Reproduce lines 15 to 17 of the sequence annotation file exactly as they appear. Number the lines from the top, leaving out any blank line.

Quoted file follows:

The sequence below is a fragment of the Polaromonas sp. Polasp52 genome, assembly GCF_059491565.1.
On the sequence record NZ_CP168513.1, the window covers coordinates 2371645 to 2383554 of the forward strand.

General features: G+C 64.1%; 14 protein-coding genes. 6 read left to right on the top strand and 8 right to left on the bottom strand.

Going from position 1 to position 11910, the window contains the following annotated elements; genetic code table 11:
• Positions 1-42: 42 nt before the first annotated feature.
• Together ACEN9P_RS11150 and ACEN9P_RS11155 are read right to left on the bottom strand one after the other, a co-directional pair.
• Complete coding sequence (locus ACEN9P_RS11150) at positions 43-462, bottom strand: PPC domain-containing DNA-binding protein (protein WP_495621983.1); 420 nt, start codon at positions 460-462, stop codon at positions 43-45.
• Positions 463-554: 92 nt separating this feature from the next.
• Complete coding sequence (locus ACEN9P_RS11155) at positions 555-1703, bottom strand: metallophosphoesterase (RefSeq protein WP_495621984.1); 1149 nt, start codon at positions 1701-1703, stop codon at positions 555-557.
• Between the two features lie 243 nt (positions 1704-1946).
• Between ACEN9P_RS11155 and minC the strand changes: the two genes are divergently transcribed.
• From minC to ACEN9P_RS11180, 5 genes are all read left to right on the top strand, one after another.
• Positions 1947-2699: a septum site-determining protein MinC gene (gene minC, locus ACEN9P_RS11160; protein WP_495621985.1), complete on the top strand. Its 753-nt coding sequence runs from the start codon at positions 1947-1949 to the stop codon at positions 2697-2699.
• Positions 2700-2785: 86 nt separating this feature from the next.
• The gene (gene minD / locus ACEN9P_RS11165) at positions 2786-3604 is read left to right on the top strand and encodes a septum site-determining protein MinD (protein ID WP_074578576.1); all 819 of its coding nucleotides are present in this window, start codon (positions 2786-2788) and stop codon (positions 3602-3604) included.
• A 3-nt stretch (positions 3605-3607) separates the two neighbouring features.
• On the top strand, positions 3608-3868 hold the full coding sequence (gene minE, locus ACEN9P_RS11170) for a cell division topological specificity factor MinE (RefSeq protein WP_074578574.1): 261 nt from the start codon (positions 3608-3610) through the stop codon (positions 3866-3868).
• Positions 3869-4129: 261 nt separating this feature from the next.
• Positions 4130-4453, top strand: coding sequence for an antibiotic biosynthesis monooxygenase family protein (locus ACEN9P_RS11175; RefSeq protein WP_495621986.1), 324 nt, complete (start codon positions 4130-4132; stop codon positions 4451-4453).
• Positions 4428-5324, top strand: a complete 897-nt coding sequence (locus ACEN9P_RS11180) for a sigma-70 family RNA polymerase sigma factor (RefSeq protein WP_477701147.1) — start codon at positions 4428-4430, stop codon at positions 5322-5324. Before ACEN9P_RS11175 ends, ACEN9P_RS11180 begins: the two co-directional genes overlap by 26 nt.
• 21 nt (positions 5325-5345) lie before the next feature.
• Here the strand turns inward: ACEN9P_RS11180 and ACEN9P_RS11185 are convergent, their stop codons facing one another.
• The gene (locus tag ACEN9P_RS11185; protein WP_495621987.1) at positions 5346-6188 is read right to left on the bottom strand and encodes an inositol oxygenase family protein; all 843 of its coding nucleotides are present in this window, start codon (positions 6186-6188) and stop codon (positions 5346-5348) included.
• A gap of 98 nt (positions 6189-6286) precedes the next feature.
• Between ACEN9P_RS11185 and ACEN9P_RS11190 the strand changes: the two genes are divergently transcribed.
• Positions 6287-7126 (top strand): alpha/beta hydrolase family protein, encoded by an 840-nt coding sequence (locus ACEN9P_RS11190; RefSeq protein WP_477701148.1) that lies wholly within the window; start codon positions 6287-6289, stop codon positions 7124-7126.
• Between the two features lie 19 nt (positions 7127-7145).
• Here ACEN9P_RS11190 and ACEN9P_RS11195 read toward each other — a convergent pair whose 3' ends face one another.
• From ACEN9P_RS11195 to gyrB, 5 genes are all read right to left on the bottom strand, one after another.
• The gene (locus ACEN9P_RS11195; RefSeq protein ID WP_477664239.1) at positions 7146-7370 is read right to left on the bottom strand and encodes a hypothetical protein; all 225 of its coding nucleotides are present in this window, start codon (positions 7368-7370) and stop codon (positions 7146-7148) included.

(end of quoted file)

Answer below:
• The gene (gene minD / locus ACEN9P_RS11165) at positions 2786-3604 is read left to right on the top strand and encodes a septum site-determining protein MinD (protein ID WP_074578576.1); all 819 of its coding nucleotides are present in this window, start codon (positions 2786-2788) and stop codon (positions 3602-3604) included.
• A 3-nt stretch (positions 3605-3607) separates the two neighbouring features.
• On the top strand, positions 3608-3868 hold the full coding sequence (gene minE, locus ACEN9P_RS11170) for a cell division topological specificity factor MinE (RefSeq protein WP_074578574.1): 261 nt from the start codon (positions 3608-3610) through the stop codon (positions 3866-3868).